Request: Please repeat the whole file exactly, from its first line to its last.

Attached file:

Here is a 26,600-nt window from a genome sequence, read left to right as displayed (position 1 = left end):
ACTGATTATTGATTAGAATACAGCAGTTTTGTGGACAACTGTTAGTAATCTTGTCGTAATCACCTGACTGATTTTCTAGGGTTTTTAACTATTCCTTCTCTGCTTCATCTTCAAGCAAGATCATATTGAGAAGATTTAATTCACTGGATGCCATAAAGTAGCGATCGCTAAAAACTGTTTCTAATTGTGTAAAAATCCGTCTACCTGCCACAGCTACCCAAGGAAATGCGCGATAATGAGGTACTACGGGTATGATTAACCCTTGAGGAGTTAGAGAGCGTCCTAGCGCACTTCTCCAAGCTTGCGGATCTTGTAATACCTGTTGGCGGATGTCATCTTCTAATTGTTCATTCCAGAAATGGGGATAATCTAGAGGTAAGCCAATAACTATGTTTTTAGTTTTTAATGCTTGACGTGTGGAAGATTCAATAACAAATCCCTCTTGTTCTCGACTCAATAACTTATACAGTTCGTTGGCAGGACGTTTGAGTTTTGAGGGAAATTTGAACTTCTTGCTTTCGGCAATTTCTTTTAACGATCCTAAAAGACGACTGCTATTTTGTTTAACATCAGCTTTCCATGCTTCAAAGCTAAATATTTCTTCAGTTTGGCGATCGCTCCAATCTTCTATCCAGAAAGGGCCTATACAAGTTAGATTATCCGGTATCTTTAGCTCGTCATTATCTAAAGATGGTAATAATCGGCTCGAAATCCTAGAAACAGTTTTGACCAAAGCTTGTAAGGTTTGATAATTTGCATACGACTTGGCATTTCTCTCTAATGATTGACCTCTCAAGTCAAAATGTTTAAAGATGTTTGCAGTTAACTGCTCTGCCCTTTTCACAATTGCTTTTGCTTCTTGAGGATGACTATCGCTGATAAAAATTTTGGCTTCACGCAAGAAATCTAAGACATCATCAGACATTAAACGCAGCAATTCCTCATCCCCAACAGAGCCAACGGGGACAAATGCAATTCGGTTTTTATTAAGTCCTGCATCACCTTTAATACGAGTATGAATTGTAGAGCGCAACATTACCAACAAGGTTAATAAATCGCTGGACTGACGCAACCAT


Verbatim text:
Here is a 26,600-nt window from a genome sequence, read left to right as displayed (position 1 = left end):
ACTGATTATTGATTAGAATACAGCAGTTTTGTGGACAACTGTTAGTAATCTTGTCGTAATCACCTGACTGATTTTCTAGGGTTTTTAACTATTCCTTCTCTGCTTCATCTTCAAGCAAGATCATATTGAGAAGATTTAATTCACTGGATGCCATAAAGTAGCGATCGCTAAAAACTGTTTCTAATTGTGTAAAAATCCGTCTACCTGCCACAGCTACCCAAGGAAATGCGCGATAATGAGGTACTACGGGTATGATTAACCCTTGAGGAGTTAGAGAGCGTCCTAGCGCACTTCTCCAAGCTTGCGGATCTTGTAATACCTGTTGGCGGATGTCATCTTCTAATTGTTCATTCCAGAAATGGGGATAATCTAGAGGTAAGCCAATAACTATGTTTTTAGTTTTTAATGCTTGACGTGTGGAAGATTCAATAACAAATCCCTCTTGTTCTCGACTCAATAACTTATACAGTTCGTTGGCAGGACGTTTGAGTTTTGAGGGAAATTTGAACTTCTTGCTTTCGGCAATTTCTTTTAACGATCCTAAAAGACGACTGCTATTTTGTTTAACATCAGCTTTCCATGCTTCAAAGCTAAATATTTCTTCAGTTTGGCGATCGCTCCAATCTTCTATCCAGAAAGGGCCTATACAAGTTAGATTATCCGGTATCTTTAGCTCGTCATTATCTAAAGATGGTAATAATCGGCTCGAAATCCTAGAAACAGTTTTGACCAAAGCTTGTAAGGTTTGATAATTTGCATACGACTTGGCATTTCTCTCTAATGATTGACCTCTCAAGTCAAAATGTTTAAAGATGTTTGCAGTTAACTGCTCTGCCCTTTTCACAATTGCTTTTGCTTCTTGAGGATGACTATCGCTGATAAAAATTTTGGCTTCACGCAAGAAATCTAAGACATCATCAGACATTAAACGCAGCAATTCCTCATCCCCAACAGAGCCAACGGGGACAAATGCAATTCGGTTTTTATTAAGTCCTGCATCACCTTTAATACGAGTATGAATTGTAGAGCGCAACATTACCAACAAGGTTAATAAATCGCTGGACTGACGCAACCAT